First-Time Shaper Set-Up
From contributor J:
Contributor R pretty much said it all. I also usually do a final rip of my parts after I shape the edge. That way I can run them through with the fence a little farther back so the cutter removes the whole profile. This way you know the profile is exact! Also, if I get any tearout, I have a little play to try and run a part a second time.
From contributor S:
You should run material face down as well so your profiles are the same if material thickness is different. And anytime you can use a six piece cutter set over a router bit, do so. You will spend less time sanding and produce a very nice product.
From contributor U:
Did you get a feeder as well? If you will be doing doors regularly, get one! It is difficult to get consistent results by hand feeding against the shaper fence. The boards need to be straight and flat, and the speed needs to be consistent.
Better solution is to set up a fence consisting of a thin board clamped to the table top spaced away from the cutters so that the profile/groove cut also sets the final width of the rail/stile, using a power feeder of course. There are many ways to index this so that setup is fast and consistent. It can be as simple as a stop strip under the fence that registers against the shaper table front edge. That way you can use the shaper fence to position the rail ends for profiling so that you are removing whatever amount makes sense to you - either just kissing the ends of the tenon, or taking off 1/64" (cutting rails 1/32" long), etc.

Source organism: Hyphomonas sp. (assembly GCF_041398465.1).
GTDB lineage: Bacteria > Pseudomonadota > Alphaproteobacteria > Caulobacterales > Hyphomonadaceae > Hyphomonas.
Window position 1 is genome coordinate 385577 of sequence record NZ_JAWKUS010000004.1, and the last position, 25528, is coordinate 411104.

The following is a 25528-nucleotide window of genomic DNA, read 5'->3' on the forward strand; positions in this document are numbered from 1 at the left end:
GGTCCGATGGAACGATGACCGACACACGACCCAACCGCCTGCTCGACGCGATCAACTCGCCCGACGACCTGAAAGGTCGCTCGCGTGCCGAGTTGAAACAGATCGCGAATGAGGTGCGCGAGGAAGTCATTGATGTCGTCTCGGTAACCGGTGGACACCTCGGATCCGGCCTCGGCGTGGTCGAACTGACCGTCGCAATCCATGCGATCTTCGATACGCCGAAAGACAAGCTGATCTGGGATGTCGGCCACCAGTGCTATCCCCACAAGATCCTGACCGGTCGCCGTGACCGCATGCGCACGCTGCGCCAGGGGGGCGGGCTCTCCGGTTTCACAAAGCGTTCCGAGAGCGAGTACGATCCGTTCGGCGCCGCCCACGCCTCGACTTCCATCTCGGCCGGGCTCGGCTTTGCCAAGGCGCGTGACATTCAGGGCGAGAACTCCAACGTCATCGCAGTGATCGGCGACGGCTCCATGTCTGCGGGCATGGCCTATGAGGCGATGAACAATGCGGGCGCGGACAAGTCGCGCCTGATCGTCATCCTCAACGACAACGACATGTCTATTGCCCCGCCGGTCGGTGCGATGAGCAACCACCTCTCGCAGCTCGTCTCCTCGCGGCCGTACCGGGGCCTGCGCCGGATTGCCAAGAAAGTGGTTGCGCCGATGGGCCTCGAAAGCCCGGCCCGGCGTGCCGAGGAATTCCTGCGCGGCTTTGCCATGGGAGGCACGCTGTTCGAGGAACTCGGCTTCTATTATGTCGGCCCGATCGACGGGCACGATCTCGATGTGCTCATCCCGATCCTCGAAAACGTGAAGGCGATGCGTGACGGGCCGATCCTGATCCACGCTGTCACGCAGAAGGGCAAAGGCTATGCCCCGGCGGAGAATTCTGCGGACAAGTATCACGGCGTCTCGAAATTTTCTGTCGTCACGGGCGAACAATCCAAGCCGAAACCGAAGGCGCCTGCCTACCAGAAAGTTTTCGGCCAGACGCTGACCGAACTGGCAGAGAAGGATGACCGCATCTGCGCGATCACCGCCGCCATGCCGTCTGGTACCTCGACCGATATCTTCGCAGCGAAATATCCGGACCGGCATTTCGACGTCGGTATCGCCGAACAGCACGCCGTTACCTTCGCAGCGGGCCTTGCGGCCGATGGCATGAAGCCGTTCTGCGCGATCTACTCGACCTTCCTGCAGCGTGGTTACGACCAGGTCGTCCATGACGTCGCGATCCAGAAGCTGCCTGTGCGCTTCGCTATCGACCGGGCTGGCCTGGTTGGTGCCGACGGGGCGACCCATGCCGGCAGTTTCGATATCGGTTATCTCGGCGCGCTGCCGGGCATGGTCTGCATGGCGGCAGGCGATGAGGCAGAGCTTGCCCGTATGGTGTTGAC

From the original questioner:
Thank you all for your help! I took your advice and dedicated it to some good old fashioned trial and error techniques and I think I got the basics down. Now getting completely comfortable with the machine is another story, but I'm working on it.
From contributor T:
When setting it up, think of it as a jointer. The back fence has to be the same as the amount being taken off by the cutterhead. The infeed fence and the outfeed fence have to be parallel, but not necessarily on the same plane. The distance that the infeed fence is set in determines the depth of material removed. I have 8 foot infeed and outfeed tables, great for long material. Also a metal straight edge that I line up with the infeed fence, on the infeed table. Use it all the time to straighten lumber.
From contributor C:
Did you get the two-piece set or the reversible? Running face down is a big plus. It's the ole trial and error thing. There should be shims to adjust it also on the fit of the tongue and groove. Once you get this one, make check blocks for next time.
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